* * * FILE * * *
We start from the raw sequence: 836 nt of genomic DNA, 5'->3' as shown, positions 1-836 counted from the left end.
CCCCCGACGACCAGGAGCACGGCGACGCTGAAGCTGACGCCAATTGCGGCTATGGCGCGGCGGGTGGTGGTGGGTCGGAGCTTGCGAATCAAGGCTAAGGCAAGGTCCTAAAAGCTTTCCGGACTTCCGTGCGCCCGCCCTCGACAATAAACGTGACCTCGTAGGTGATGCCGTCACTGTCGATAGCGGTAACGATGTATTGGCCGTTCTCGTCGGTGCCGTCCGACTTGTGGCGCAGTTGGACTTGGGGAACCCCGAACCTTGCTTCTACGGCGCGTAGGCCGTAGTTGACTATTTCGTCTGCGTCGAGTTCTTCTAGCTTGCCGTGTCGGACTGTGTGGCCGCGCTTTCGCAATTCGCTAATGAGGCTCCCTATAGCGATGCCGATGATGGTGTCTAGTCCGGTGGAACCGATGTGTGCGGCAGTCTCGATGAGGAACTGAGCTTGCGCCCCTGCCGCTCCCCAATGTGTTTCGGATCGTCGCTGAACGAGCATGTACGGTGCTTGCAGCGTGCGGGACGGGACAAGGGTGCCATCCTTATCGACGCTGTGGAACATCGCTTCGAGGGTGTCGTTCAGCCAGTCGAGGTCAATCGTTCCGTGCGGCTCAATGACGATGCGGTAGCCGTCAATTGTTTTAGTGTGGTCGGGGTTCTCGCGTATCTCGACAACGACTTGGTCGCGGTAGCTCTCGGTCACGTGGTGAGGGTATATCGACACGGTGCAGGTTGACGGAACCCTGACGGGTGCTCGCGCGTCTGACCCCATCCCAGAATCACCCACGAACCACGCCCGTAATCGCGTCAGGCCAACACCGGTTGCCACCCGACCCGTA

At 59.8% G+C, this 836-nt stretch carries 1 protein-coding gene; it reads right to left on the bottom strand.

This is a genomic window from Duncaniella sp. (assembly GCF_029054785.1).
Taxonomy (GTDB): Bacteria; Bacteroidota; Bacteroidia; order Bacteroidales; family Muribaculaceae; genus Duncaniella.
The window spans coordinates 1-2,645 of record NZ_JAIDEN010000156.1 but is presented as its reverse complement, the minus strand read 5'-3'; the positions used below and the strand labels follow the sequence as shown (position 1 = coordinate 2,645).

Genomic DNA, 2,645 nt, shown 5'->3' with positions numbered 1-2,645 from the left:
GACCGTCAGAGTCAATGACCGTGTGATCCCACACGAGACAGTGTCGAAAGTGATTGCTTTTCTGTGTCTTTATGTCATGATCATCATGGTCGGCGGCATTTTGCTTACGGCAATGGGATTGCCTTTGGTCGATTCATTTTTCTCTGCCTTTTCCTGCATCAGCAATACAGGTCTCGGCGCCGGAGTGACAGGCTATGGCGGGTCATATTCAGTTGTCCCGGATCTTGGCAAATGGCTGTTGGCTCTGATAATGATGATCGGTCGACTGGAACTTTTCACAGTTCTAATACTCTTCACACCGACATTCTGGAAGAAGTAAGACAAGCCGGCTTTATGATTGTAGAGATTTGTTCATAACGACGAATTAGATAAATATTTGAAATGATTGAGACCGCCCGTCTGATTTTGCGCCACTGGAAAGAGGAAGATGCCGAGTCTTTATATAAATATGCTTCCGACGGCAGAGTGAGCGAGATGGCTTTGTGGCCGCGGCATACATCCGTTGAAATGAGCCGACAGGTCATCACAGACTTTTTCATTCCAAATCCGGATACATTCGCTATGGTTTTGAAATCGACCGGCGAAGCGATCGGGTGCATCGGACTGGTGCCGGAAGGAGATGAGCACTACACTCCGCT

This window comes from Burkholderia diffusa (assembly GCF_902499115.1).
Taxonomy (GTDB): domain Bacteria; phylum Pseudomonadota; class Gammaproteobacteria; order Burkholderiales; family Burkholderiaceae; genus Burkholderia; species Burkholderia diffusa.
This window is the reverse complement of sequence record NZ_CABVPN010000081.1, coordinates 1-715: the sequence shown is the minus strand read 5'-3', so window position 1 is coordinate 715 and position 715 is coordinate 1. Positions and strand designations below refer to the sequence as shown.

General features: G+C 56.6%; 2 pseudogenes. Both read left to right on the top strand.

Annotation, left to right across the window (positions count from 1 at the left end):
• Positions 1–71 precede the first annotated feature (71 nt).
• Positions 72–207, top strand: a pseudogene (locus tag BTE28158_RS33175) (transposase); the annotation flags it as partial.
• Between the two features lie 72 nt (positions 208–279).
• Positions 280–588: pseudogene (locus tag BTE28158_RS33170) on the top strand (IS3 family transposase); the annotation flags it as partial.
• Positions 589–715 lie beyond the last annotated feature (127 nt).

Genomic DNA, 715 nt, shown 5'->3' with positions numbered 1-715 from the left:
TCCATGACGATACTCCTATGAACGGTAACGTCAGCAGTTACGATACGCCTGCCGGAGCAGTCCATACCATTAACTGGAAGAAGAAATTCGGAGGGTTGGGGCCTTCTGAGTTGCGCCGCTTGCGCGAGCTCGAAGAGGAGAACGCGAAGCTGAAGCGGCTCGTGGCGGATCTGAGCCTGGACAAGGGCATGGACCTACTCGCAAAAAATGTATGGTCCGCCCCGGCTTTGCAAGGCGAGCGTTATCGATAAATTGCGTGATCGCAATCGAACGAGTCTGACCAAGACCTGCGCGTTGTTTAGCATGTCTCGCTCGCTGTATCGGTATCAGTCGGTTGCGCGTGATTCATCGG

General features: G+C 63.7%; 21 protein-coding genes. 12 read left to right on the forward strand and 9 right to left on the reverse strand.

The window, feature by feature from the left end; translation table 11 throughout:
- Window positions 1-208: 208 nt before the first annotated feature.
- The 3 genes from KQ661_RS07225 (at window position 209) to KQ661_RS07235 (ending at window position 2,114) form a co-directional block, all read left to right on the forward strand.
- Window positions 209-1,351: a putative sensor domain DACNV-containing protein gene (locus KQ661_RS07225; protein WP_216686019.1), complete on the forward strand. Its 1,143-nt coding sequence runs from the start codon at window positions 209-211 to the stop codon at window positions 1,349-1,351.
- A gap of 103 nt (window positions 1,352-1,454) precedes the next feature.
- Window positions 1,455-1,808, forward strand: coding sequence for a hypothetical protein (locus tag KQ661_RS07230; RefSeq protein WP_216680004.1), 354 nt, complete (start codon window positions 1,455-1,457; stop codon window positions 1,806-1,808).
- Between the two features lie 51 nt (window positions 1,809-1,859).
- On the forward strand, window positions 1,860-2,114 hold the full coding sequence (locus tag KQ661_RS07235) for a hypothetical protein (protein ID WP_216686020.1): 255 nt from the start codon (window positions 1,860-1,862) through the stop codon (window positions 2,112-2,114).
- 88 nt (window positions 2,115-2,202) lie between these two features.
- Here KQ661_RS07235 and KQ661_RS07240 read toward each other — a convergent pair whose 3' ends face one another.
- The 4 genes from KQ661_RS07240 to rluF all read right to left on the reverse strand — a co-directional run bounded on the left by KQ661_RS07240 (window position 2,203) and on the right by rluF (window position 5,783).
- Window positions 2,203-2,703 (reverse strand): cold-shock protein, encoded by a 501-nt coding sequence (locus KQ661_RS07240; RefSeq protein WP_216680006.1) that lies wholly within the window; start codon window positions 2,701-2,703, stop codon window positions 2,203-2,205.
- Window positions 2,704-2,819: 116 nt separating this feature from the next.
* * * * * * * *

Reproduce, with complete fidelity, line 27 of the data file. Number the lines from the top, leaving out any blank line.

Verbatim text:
- Window positions 1,455-1,808, forward strand: coding sequence for a hypothetical protein (locus tag KQ661_RS07230; RefSeq protein WP_216680004.1), 354 nt, complete (start codon window positions 1,455-1,457; stop codon window positions 1,806-1,808).